December 19, 2013 in Washington Voices

Randy Mann: Inland Northwest on dry side as winter nears

 

Winter begins at 9:11 p.m. Saturday.

Snow hasn’t been very plentiful across the Inland Northwest. So far, the Spokane International Airport has picked up only 3.3 inches of snow this season, which is more than 10 inches below normal. Coeur d’Alene has seen about 3.9 inches, also well below average levels for mid-December.

There has been a stubborn ridge of high pressure located over the Far West. However, there will be several storms moving through the region between now and Christmas. It looks like we’ll see occasional snow showers from these systems, so there is still a chance for a white Christmas.

This has been one of the driest Decembers in recent memory. At the airport, only 0.24 inches of rain and melted snow has been reported. That’s about an inch below normal at this time of year. Most of the moisture came on Dec. 1 with 0.22 inches. Although, it appears we’ll start picking up some precipitation through the end of the month, the final rain and melted snow total for December will likely end up well below normal.

For the year, Spokane’s total precipitation will also end up below average. As of early Tuesday, we’ve only received 10.92 inches of rain and melted snow for 2013. The normal for a year is about 16.5 inches. In 2012, we had more than 20 inches of moisture to date.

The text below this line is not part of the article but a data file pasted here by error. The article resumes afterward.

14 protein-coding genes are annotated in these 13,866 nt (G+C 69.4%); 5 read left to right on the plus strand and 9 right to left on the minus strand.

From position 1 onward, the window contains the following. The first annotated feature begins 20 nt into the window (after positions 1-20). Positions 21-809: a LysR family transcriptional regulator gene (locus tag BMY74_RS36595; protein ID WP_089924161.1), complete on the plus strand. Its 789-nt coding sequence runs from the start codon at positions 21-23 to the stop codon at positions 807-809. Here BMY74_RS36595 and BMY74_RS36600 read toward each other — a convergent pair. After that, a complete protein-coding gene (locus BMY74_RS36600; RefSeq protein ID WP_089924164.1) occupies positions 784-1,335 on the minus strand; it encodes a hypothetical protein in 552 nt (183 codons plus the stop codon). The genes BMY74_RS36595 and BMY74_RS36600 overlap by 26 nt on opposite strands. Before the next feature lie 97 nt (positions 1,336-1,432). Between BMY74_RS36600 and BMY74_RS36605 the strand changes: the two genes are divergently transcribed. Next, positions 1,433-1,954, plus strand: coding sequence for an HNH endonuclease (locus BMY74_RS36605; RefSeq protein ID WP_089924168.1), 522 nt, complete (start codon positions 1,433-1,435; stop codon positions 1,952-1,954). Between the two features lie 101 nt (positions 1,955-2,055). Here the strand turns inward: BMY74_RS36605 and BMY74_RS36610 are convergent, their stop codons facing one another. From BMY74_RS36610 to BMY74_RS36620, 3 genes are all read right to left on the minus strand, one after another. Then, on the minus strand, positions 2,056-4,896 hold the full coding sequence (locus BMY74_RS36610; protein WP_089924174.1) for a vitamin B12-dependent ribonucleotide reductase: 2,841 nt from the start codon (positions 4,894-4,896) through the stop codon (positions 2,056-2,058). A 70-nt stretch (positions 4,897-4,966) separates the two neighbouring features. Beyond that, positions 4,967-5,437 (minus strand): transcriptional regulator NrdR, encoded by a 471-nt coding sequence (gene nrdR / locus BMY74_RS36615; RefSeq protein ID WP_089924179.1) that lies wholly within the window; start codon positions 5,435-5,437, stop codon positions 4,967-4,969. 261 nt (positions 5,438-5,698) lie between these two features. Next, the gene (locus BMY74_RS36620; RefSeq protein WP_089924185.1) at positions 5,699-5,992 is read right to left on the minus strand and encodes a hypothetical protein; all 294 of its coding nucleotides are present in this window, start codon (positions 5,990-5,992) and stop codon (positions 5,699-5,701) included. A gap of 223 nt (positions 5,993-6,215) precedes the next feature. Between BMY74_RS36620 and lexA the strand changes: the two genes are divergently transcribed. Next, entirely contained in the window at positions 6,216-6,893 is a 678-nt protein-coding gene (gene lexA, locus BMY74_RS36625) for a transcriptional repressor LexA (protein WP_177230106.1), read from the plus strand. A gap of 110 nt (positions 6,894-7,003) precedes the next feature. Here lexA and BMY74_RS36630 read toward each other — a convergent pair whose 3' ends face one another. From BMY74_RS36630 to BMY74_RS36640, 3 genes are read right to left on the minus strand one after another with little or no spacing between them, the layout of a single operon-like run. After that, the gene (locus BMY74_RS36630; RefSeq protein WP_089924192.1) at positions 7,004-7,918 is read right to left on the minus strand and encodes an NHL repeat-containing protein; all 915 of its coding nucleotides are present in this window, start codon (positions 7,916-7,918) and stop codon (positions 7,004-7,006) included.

In terms of temperature, we’ve seen some wild extremes. The month started off with highs in low to mid-40s. From Dec. 3-10, afternoon readings were below freezing, with highs of 15 degrees reported on Dec. 7 and 8. The airport, as well as many other locations, dropped below zero on Dec. 8. Then early this week we were back above normal with highs in the 40s.

Following the rather mild period across the Inland Northwest earlier this week under high pressure, colder air from the far north has moved into the region. Temperatures, however, will not be as bitterly cold as earlier this month. There should also be more snow shower activity around New Year’s Day as the high pressure system weakens. Stay tuned.

Contact Randy Mann at www.facebook.com/ wxmann, or go to www.longrange weather.com for additional information.


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